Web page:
Legendary Orioles manager Earl Weaver believed in three pillars: Pitching, defense, and three run home runs. If Earl were still with us, he would have turned 86 years old today. It is fitting that the Orioles thought to please his ghost with a dramatic three run homer by Jonathan Schoop to take the lead with two outs in the ninth inning in what suddenly became an 8-7 win.
At no other point in the game did the Orioles have a lead until then. For most of the game they looked to be heading towards yet another one of those frustrating road losses, the kind where their starting pitcher gives up a bunch of runs and the offense does little to nothing against the other team.
Yet with one Schoop swing, they took the lead, then it was time for those about to rock to be saluted as Zach Britton, the O’s near-flawless All-Star closer, was lined up to get another save. The Orioles stay a half game behind the Blue Jays in the division.
Wade Miley is still Wade Miley
The biggest reason the Orioles faced such a deficit early on was Wade Miley. When you trade for a starter who’s rocking a 5 ERA, you know what you’re going to get, and what you’re going to get is not a good pitcher. Still, the Orioles were surely hoping for better than giving up seven runs (six earned) in only 4.1 innings from Miley. Chasing the mediocre innings eater never seems to work out for the Orioles.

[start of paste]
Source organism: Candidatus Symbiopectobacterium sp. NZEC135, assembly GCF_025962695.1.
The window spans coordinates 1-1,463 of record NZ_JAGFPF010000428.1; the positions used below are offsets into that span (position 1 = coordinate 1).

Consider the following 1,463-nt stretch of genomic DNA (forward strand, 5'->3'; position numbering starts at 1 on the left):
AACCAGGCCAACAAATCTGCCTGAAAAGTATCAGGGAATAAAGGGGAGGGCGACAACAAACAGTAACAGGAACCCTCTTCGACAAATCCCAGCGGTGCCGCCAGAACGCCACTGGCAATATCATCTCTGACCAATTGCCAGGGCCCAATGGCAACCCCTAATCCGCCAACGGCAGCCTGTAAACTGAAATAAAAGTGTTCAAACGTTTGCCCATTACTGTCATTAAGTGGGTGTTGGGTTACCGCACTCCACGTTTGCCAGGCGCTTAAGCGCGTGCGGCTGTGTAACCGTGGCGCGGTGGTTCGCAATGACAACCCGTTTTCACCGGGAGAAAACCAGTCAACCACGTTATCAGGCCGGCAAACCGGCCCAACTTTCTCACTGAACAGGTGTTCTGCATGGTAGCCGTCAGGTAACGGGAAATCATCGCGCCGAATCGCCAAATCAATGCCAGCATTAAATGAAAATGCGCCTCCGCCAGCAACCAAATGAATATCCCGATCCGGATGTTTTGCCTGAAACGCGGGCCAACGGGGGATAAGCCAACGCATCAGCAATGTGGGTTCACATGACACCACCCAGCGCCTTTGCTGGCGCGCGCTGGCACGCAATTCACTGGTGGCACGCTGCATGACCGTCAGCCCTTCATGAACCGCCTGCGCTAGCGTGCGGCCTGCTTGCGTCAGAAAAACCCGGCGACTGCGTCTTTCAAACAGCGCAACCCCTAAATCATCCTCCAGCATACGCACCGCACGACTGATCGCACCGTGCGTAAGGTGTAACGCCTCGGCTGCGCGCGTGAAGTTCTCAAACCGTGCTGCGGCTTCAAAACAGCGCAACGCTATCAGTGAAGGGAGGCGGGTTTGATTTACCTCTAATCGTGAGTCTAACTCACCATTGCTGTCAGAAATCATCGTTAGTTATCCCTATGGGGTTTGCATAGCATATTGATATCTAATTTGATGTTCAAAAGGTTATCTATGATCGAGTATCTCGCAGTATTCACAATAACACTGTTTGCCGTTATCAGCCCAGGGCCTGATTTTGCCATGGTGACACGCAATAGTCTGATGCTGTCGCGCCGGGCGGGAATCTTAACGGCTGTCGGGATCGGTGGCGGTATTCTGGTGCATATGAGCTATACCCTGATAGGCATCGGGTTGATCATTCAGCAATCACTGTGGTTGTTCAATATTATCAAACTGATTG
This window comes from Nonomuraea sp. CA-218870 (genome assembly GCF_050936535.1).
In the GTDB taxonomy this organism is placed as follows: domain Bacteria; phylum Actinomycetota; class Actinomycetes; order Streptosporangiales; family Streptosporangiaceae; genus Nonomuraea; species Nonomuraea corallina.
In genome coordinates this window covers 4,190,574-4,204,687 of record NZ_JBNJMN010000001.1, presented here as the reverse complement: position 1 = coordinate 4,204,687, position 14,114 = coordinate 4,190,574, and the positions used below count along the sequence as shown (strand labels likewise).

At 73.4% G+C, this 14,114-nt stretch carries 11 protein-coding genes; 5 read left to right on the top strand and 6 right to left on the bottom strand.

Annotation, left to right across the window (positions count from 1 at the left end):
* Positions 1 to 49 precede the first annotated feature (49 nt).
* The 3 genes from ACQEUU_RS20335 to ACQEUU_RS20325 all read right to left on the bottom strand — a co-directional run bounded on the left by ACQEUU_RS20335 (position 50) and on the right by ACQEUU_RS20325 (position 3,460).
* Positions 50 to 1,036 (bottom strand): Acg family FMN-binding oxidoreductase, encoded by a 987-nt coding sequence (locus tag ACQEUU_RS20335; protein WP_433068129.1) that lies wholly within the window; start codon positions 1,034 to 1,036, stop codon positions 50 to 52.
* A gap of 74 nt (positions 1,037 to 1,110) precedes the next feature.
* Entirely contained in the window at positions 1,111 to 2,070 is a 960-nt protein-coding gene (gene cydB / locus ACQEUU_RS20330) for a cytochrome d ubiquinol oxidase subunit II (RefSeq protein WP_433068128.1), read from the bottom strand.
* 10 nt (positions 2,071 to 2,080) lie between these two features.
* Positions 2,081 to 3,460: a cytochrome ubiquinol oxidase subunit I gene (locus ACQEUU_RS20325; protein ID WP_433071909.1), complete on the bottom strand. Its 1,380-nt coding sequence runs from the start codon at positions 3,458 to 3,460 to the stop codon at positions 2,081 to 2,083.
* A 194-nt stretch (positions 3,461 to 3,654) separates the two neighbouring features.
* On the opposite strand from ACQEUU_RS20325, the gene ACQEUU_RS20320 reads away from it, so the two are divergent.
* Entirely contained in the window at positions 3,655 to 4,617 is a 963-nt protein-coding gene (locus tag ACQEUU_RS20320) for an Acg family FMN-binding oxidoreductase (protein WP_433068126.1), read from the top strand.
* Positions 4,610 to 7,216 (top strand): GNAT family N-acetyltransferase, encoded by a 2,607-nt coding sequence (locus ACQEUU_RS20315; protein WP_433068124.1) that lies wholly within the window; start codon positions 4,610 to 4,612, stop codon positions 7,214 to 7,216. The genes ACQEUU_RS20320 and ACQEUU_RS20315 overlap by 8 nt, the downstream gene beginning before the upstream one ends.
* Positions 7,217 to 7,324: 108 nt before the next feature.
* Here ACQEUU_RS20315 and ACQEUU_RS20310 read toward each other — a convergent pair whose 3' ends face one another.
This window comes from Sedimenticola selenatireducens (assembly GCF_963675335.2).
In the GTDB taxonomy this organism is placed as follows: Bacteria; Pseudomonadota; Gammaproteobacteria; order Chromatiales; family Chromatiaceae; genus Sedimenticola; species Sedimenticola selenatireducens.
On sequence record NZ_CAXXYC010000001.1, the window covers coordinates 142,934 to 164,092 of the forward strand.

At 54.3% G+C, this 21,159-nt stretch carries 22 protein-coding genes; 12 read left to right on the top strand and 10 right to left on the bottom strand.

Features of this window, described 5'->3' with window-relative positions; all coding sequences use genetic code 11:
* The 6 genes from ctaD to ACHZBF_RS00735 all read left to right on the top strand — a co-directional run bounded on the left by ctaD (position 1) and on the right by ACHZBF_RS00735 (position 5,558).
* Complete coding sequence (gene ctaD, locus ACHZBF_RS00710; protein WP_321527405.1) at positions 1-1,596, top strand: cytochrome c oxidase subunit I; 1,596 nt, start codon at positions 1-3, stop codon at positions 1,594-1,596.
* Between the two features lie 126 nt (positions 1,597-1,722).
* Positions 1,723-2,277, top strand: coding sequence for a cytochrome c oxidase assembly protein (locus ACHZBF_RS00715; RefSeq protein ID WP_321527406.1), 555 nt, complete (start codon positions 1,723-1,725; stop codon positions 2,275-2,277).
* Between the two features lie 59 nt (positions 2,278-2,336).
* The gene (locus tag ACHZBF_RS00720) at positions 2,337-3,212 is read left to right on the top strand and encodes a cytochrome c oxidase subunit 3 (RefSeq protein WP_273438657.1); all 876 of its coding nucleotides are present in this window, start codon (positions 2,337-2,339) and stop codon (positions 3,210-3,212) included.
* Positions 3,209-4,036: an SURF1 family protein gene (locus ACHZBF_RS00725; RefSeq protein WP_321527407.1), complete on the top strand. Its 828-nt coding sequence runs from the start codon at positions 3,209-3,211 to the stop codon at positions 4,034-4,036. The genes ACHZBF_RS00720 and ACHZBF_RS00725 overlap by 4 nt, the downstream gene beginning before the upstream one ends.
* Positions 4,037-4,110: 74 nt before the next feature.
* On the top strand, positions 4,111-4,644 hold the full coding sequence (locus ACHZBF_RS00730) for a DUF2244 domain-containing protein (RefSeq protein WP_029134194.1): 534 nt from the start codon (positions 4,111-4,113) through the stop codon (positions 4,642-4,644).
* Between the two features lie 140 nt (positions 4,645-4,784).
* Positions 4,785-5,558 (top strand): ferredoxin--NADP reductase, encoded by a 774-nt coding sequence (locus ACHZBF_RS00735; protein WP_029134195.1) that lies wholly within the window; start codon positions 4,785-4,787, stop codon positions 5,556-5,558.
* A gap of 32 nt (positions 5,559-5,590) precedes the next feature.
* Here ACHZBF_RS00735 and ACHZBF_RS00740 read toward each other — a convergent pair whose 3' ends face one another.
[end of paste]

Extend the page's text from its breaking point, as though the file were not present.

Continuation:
Yet Miley did not get much help from his friends. The unearned run was the first one the Giants scored in the game. Eduardo Nunez reached base when Mark Trumbo dropped a fly ball in right field. These are things that will happen from putting Trumbo in the field.
Miley could have helped himself by not letting backup catcher Trevor Brown - who was added to the starting lineup less than an hour before game time - deliver an RBI single. He might have also helped himself by not giving up an RBI single to Johnny Cueto (the pitcher, yes) in the fourth inning. Come on, man.
Still: It wasn’t all his fault. His fielders failed him again in the fifth inning. A blown double play opportunity and a blown pickoff gave the Giants extra runners. Of course, what really gave the Giants extra runners was Miley allowing three straight base hits to start the inning. After a walk to Brandon Crawford loaded the bases, Miley was lifted from the game.
His relief, Tyler Wilson, was initially no relief at all. Wilson gave up three straight singles, so all of the inherited runners scored on his watch. Some credit to Wilson, though, for holding the Giants from there, as he kept them from scoring any more runs beyond that. This seemed insignificant at the time, with the Orioles trailing 7-1, but later events showed it to be crucial.
The sleeping Orioles offense awakens
For six innings against Johnny Cueto, the O’s offense mustered all of six hits and only one run. The lone run came in the fifth inning when Matt Wieters opened with a leadoff single one of five (!) base hits he had on the day. Wieters eventually scored from second, driven in by an Adam Jones single.
That was it until the seventh inning. Once again, Wieters got things started, leading off with a double. Two deep fly balls moved him up to third and then across the plate. That’s "Wheels" Wieters in action - and he wasn’t done showing off the jets yet, either. A Jones sacrifice fly drove in Wieters for the second Orioles run.